How a heat pump works
The function of a heat pump is very similar to that of a refrigerator. While a refrigerator extracts heat energy from the food, i.e. from the interior of the refrigerator, and conducts it outwards, a heat pump does the opposite: it extracts heat energy from the environment outside the building and makes it usable for heating indoors. In addition to the indoor and outdoor air, a heat pump is able to tap the heat energy from the groundwater and the ground. And because the temperature of this environmental heat is usually not sufficient to heat a building or the hot water, the thermodynamic process is used.
The refrigeration cycle in detail
Regardless of which heat source is used to generate heat, the cooling cycle, which takes place in four steps, is a fundamental part of how the heat pump works.
In order to evaporate a liquid, energy must be supplied. This can be seen easily with water. When a pot of water is heated to 100 degrees Celsius (heat energy supplied), the water begins to evaporate. If further heat energy is then supplied, the temperature of the water does not rise any further. Instead, the water is completely converted to steam.
2. Compression of gas
If a gas, for example air, is compressed (the pressure increases), the temperature also increases. You can experience this if you close the opening of a bicycle air pump and squeeze the air - the cylinder of the air pump gets warm.
Since energy cannot be lost, the heat energy previously used for evaporation is released again when water vapour condenses.
If the pressure of a pressurised liquid is suddenly reduced, the temperature drops many times over. This can be seen, for example, on a liquid gas bottle in a camping gas cooker. If the valve is opened, ice may form on the valve of the liquid gas bottle even in summer. (Here the pressure is reduced from about 30 bar to 1 bar.)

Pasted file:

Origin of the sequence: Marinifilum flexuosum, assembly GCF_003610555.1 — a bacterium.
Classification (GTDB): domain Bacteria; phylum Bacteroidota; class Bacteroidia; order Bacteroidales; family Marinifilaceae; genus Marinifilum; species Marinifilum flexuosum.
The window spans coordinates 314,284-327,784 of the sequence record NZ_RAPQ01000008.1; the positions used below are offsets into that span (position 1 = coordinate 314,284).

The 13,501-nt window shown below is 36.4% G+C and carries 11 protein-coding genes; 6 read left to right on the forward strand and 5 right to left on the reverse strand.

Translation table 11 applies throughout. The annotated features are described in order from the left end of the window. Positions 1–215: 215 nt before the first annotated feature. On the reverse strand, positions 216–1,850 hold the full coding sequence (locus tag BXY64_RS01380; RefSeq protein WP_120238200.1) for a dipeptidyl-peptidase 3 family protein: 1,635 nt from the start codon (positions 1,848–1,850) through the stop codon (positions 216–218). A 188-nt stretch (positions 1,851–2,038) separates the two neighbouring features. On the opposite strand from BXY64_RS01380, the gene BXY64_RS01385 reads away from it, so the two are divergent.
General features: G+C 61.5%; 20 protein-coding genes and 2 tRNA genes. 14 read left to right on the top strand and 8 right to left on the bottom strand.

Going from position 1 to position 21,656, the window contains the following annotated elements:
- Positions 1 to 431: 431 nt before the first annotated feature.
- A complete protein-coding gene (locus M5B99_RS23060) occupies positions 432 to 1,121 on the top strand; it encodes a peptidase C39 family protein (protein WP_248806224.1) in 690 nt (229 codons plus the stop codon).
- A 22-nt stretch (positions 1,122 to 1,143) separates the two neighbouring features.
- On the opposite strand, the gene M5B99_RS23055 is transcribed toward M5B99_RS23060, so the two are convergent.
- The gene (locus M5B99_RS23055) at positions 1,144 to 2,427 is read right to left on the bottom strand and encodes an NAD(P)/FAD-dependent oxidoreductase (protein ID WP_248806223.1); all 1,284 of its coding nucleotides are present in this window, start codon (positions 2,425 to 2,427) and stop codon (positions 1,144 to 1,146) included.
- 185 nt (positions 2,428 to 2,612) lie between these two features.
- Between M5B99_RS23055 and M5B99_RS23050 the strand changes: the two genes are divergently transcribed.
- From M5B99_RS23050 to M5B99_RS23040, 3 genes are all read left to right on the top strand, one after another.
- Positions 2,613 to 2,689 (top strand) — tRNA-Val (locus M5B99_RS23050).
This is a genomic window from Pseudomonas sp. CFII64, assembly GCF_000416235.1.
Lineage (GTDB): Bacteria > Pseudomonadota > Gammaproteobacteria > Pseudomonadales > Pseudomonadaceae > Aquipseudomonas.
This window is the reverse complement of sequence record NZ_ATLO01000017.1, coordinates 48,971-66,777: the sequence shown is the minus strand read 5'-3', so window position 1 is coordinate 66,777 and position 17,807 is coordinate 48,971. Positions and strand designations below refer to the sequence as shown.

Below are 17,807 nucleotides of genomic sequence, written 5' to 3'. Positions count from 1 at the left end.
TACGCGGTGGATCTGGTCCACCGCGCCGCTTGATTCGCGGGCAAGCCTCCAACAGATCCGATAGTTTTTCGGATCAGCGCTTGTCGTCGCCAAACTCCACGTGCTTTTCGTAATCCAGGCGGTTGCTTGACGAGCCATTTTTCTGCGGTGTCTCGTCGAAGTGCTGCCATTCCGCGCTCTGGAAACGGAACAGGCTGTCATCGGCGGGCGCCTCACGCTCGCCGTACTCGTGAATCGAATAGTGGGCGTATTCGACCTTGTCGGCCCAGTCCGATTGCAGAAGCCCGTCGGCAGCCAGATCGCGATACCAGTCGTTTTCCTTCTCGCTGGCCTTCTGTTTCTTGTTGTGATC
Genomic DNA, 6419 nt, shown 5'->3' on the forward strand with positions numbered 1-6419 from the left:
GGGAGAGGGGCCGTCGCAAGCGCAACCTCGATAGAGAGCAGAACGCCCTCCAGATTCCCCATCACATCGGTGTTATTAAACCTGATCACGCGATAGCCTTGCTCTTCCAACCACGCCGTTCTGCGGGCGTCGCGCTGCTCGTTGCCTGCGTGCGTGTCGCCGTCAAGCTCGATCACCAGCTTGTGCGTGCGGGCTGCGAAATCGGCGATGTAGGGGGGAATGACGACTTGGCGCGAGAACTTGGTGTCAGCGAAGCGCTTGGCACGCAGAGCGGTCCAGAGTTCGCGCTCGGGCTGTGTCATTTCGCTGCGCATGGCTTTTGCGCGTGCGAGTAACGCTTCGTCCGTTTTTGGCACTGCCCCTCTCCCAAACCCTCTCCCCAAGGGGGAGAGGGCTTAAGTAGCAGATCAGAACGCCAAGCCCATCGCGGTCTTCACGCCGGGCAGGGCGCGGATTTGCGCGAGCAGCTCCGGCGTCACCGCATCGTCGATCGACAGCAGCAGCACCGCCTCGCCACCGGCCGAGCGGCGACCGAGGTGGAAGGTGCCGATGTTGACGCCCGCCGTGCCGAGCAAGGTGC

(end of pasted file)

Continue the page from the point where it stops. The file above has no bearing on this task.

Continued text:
Constant repetition of the process
These processes take place within the heat pump in a closed circuit. A liquid (refrigerant) is used for heat transport, which evaporates at very low temperatures. Heat energy, for example from the ground or outside air, is used to evaporate this liquid. Even temperatures of minus 20 degrees Celsius are sufficient for this. The cold refrigerant vapour, for example at -20 degrees Celsius, is then very heavily compressed. It heats up to a temperature of up to 100 degrees Celsius. This refrigerant vapour is condensed and transfers the heat to the heating system. The pressure of the liquid refrigerant is then greatly reduced. The temperature of the liquid drops to the initial level. The process can start again.
The process using the example of an air-water heat pump
The easiest way to explain this process is with an air-water heat pump: An air-water heat pump can consist of one or two units. In both cases, an integrated fan actively draws in ambient air and transfers it to a heat exchanger. A refrigerant that changes its physical state even at very low temperatures flows through the heat exchanger itself. In contact with the ambient air, the refrigerant heats up and gradually becomes a vapour. A compressor is used to increase the heat generated to the desired temperature. This compresses the steam and increases both the pressure and temperature of the refrigerant vapour.
A further heat exchanger (condenser) then transfers the energy from the heated vapour to the heating circuit (floor heating, radiator or heating buffer or hot water storage tank). The refrigerant still under pressure cools down and liquefies again. Before it can flow back to the circuit, the refrigerant is first expanded in an expansion valve. Once it has reached its initial state, the cooling cycle process can start again.
Compression requires electricity
An essential component of the refrigeration circuit is the compressor. Without compression, the output temperatures are too low to heat a building to a comfortable temperature - especially on very cold days with minus temperatures.
In practice, various compressors are used, including piston compressors or scroll compressors, which are electrically driven. The power consumption for compression depends on many factors. These include the heating requirement, the compressor technology and last but not least the temperature difference between the heat source and the heating system. In principle, the higher the temperature difference between the heat source and the flow temperature, the more the compressor must operate.
Heat pump energy optimises the environmental balance of a heat pump
For some years now, electricity suppliers have also been offering special heat pump tariffs with improved conditions for end customers. In this case, system owners benefit twice: On the one hand, such tariffs reduce heating costs to a minimum. On the other hand, the electricity is usually produced from renewable energies. It is clean, so to speak, which further improves the already positive ecological balance of a heat pump.